Mrs. Roberta Jacobson
Under Secretary of State for Latin America
Dear Mrs. Jacobson:
In a speech given today, April 3, at the Brookings Institution you expressed your disappointment about the reaction of Latin American countries (more precisely, governments) in connection with the sanctions recently approved against Venezuelan bureaucrats by your government. You consider this as “a lack of defense of democracy” on the part of the Latin American political leadership and define this reaction as “an exercise of solidarity based on rhetoric”. You add that Latin American leaders are “demonizing” the U.S. as if your country were the source of Venezuela’s problems. You express disappointment that the defense of the sanctions was not forthcoming and tried to explain in your speech the nature of these sanctions. You explained that the sanctions were taken only when the U.S. had lost all hopes of a dialogue with the Maduro government.
I find it rather naïve that you should take the posture of these leaders as representing the true posture of Latin American citizens. This is not the case. You should carefully distinguish between the expressions of those leaders and what the peoples of the region really believe. I can assure you that the overwhelming majority of the Venezuelan welcome and support the sanctions, as they represent a prophylactic action that should have been taken by the Venezuelan authorities themselves. This will never be the case because the Venezuelan authorities are an integral part of the mafia which controls the country. One sign that the rhetoric of these leaders does not convey the true feelings of the Latin American is that, today, many former presidents of Latin American countries have come forward to criticize the repressive regime of Venezuela. Once these presidents abandon their official positions they become able to speak freely.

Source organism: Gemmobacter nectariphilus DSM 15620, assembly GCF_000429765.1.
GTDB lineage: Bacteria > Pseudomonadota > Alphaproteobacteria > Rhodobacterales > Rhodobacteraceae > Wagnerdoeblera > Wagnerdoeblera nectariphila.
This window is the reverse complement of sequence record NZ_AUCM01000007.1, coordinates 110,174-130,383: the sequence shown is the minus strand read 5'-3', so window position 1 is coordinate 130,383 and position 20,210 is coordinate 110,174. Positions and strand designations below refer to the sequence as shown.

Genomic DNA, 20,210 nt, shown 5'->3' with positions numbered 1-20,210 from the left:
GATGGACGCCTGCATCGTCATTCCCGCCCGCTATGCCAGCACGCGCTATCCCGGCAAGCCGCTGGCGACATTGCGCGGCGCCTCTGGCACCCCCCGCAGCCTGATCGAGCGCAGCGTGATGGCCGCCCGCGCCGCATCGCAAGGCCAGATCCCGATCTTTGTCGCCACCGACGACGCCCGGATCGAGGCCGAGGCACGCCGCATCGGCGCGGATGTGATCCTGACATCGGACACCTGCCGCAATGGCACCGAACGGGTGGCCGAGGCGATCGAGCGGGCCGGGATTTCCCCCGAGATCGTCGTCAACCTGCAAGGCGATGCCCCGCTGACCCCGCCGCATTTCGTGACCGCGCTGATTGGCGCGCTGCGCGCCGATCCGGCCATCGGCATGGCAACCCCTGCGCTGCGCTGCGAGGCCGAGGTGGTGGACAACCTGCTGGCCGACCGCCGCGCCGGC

Why do they current hemispheric leaders take this posture? There are two main reasons: (1), most of them, from Ecuador to Argentina, from Cuba to Jamaica have been beneficiaries of the prodigality of the Venezuelan regime, which has given handouts in cash and oil to those leaders in an amount that can be estimated at some $50-60 billion. This is money that belonged to the Venezuelan people but has been utilized by the Venezuelan regime to buy loyalties and following in the region; and, (2), there exists a deep seated resentment of Latin American politicians against the United States, for real or imaginary past slights and this resentment, combined with ideology, smothers any possibility that they could side with the U.S. in a political issue involving one of their colleagues.
The U.S. should be prepared to take the battle for Latin America past the cancerous diplomatic epidermis of the OAS, UNASUR or CELAC, into the realm of public opinion. In particular, it should be prepared to bring to Panama an account of the crimes Venezuelan bureaucrats and friends of the regime have committed both in the U.S. and all over the world. Venezuelan President Maduro is planning to bring to Panama a list of 10 million signatories against President Obama’s sanctions. This will be a fictitious list but it will do the P.R. job they need, unless the U.S. can expose them further, as the bunch of crooks they are.
Mrs. Jacobson: bring the truth with you to Panama and the defenders of democracy in the hemisphere will side with you. Do not take a defensive attitude against the criminals. The U.S. has to live up to its creed on human rights, on liberty, democracy and justice for all. Millions of Latin Americans expect the U.S. to do this.